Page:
Gay-Straight Alliance Can’t Call Itself ‘Gay’?

Written by on December 6, 2018

I was talking to my friend Finigan who lives in Indiana, and he shared with me a story that is circulating in the news there. I did a bit further research and I felt it essential to share my findings.

There is a lawsuit from the American Civil Liberties Union of Indiana against Leo Jr. Sr. High School in Allen County, Indiana. The school’s club for LGBT students and their allies isn’t allowed to call itself a “gay-straight alliance” or even a “GSA,” and is instead only permitted to refer to itself as a “Pride Alliance.”

There’s another catch, too: The GSA can’t use the “Pride” in its name to refer to LGBT Pride. Instead, “Pride” is allegedly required to be used as a reference to a common school acronym: “Professionalism, Respect, Integrity, Diligence, and Excellence.”

“There is a lot of language policing,” Ken Falk, legal director for the American Civil Liberties Union of Indiana and it may go well beyond that, too, according to the complaint, filed at the end of November in U.S. District Court.

The ACLU of Indiana’s complaint alleges the Leo Pride Alliance is treated differently from other extracurricular clubs at the school, claiming that it is “not allowed to meet outside of a single classroom,” that it is barred from participating in school fundraisers, and that it can only put up a bulletin board “if members performed community service outside of the school, a requirement not imposed on any other club.”

Other clubs, by contrast, are reportedly allowed to host activities outside of their regular meetings.

An East Allen County Schools spokesperson said, “We take the rights of our students seriously. We are looking into this matter.”

According to the complaint, the Leo Pride Alliance has been in existence for two years and now boasts over 30 members. The lawsuit alleges that Leo Jr. Sr. High School staff have told the GSA that it can’t even use terms like “gay” or “lesbian” or “queer” in its advertising—terms that would help LGBT students understand the club’s purpose of providing support and community.

There are currently over 4,000 GSAs in the United States, according to the LGBT advocacy group Lambda Legal, and court cases have repeatedly upheld both their right to exist under the federal Equal Access Act and their right to call themselves “gay-straight alliances” rather than something more euphemistic. The Equal Access Act, passed in 1984, requires schools that allow extracurricular clubs to treat them fairly.

“There have been several court cases involving schools that have tried to force GSAs to adopt ‘less divisive’ names or broaden the scope of the group’s mission statement to include other issues,” a GLBTQ Legal Advocates and Defenders resource notes.PDF DOCUMENT   “ In all those cases, the GSAs have won the right to keep their name.”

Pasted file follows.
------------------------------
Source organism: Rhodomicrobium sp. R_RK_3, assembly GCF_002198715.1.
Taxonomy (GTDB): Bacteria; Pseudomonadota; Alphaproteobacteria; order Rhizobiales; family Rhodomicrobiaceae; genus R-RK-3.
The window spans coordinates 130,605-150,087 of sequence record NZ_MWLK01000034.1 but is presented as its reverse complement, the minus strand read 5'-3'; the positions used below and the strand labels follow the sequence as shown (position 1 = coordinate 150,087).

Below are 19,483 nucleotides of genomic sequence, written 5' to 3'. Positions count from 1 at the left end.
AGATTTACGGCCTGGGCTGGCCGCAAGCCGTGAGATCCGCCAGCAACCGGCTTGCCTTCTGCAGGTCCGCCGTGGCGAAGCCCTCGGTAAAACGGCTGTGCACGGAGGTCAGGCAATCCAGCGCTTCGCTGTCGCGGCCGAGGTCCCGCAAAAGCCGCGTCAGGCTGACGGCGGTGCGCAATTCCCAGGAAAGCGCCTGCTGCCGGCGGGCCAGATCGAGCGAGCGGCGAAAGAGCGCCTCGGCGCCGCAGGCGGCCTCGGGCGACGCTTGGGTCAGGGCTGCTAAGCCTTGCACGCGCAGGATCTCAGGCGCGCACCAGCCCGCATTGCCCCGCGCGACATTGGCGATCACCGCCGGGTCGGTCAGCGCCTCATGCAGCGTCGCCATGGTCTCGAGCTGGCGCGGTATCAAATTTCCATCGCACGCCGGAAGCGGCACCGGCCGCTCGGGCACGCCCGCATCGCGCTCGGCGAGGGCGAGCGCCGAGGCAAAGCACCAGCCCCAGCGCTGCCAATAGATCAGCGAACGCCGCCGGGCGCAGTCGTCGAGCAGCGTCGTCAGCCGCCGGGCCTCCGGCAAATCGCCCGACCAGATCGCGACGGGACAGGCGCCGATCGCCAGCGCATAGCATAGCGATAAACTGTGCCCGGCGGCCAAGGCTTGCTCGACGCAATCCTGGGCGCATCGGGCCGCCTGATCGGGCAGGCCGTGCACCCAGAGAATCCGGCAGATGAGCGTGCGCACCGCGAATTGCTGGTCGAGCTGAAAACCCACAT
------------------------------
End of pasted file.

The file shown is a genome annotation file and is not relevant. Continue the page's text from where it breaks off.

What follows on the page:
“If you have to start that whole process off by not even being able to identify yourself with the name that would put you in line with the thousands of other GSAs across the country, you can see, right off the bat, you’re being told that in some way, there is something that needs to be suppressed in who you are”


 

According to Falk, denying a GSA its full name not only violates the First Amendment but also sends a potentially damaging message to LGBT youth, many of whom are in early and potentially vulnerable stages of coming out.

” he said. “That’s the complete opposite of the message that a GSA is designed to give.”

There’s one more disturbing allegation in the lawsuit that could prove harmful for LGBT students at Leo Jr. Sr. High School: The complaint alleges that the Leo Pride Alliance’s faculty advisor “is required to send a list of all club members to all faculty” and that no other clubs are required to follow this protocol.

In effect, every teacher in the school would know who goes to GSA meetings. For closeted or questioning LGBT students who are concerned about being outed, Falk says, this policy could deter them from seeking the support they need at a critical time in their life.

The ACLU of Indiana’s lawsuit makes three separate but intertwined legal claims: First, ACLU-IN alleges that the school is violating the Equal Access Act by not allowing the GSA to operate under the same terms as other clubs, with fundraisers and bulletin boards.

Second, ACLU-In alleges that the school is violating the First Amendment by trying to control the language used in the group’s name and its marketing.

And finally, the complaint claims that the “differential treatment” of the club is a violation of the Fourteenth Amendment’s guarantee of equal protection under the law.

The ACLU has participated in a long string of successful GSA cases, stretching from 1996 when LGBT groups sued a Salt Lake City school district over an anti-GSA policy to 2014 when an Indiana high school decided to allow a GSA after an ACLU-IN lawsuit was filed.

Schools have used various tactics to constrain GSAs, ranging from imposing name restrictions to, at the most extreme, shutting down all extracurricular clubs as a way to block a GSA while still remaining in compliance with the federal Equal Access Act.

“It’s surprising to me how frequently issues like this arise,” said Falk. “This is our fourth GSA case (in Indiana), and the law in this area seems to be pretty much settled but yet we keep coming back to it.”


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